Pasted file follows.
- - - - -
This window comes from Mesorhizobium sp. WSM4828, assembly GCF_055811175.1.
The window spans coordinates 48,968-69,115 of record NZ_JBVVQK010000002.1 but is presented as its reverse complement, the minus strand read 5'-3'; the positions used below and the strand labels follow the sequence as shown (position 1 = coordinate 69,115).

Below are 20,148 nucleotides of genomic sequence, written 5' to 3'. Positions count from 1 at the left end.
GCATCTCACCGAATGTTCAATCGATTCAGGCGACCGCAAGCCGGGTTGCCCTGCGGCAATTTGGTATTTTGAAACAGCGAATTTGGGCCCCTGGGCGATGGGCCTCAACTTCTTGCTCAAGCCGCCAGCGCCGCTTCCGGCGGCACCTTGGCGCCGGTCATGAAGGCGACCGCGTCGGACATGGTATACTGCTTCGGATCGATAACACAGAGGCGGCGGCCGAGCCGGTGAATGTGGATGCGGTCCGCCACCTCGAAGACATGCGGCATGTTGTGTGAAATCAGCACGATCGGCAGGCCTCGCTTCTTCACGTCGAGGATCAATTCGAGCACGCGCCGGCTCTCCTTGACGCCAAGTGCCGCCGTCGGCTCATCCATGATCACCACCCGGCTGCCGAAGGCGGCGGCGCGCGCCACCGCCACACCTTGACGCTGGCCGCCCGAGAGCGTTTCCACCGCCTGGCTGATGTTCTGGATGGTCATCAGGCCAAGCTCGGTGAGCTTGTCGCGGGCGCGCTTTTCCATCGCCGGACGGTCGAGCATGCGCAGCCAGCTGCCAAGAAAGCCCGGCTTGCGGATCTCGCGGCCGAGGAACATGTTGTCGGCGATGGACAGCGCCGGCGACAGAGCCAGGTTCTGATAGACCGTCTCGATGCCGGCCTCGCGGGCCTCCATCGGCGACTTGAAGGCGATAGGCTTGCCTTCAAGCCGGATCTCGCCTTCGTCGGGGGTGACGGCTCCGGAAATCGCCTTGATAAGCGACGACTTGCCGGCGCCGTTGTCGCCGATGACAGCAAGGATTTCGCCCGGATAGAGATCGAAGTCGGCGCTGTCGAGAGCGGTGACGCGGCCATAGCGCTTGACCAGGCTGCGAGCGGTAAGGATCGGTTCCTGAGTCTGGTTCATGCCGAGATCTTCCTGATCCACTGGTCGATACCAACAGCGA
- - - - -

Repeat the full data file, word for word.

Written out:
This window comes from Mesorhizobium sp. WSM4828, assembly GCF_055811175.1.
The window spans coordinates 48,968-69,115 of record NZ_JBVVQK010000002.1 but is presented as its reverse complement, the minus strand read 5'-3'; the positions used below and the strand labels follow the sequence as shown (position 1 = coordinate 69,115).

Below are 20,148 nucleotides of genomic sequence, written 5' to 3'. Positions count from 1 at the left end.
GCATCTCACCGAATGTTCAATCGATTCAGGCGACCGCAAGCCGGGTTGCCCTGCGGCAATTTGGTATTTTGAAACAGCGAATTTGGGCCCCTGGGCGATGGGCCTCAACTTCTTGCTCAAGCCGCCAGCGCCGCTTCCGGCGGCACCTTGGCGCCGGTCATGAAGGCGACCGCGTCGGACATGGTATACTGCTTCGGATCGATAACACAGAGGCGGCGGCCGAGCCGGTGAATGTGGATGCGGTCCGCCACCTCGAAGACATGCGGCATGTTGTGTGAAATCAGCACGATCGGCAGGCCTCGCTTCTTCACGTCGAGGATCAATTCGAGCACGCGCCGGCTCTCCTTGACGCCAAGTGCCGCCGTCGGCTCATCCATGATCACCACCCGGCTGCCGAAGGCGGCGGCGCGCGCCACCGCCACACCTTGACGCTGGCCGCCCGAGAGCGTTTCCACCGCCTGGCTGATGTTCTGGATGGTCATCAGGCCAAGCTCGGTGAGCTTGTCGCGGGCGCGCTTTTCCATCGCCGGACGGTCGAGCATGCGCAGCCAGCTGCCAAGAAAGCCCGGCTTGCGGATCTCGCGGCCGAGGAACATGTTGTCGGCGATGGACAGCGCCGGCGACAGAGCCAGGTTCTGATAGACCGTCTCGATGCCGGCCTCGCGGGCCTCCATCGGCGACTTGAAGGCGATAGGCTTGCCTTCAAGCCGGATCTCGCCTTCGTCGGGGGTGACGGCTCCGGAAATCGCCTTGATAAGCGACGACTTGCCGGCGCCGTTGTCGCCGATGACAGCAAGGATTTCGCCCGGATAGAGATCGAAGTCGGCGCTGTCGAGAGCGGTGACGCGGCCATAGCGCTTGACCAGGCTGCGAGCGGTAAGGATCGGTTCCTGAGTCTGGTTCATGCCGAGATCTTCCTGATCCACTGGTCGATACCAACAGCGA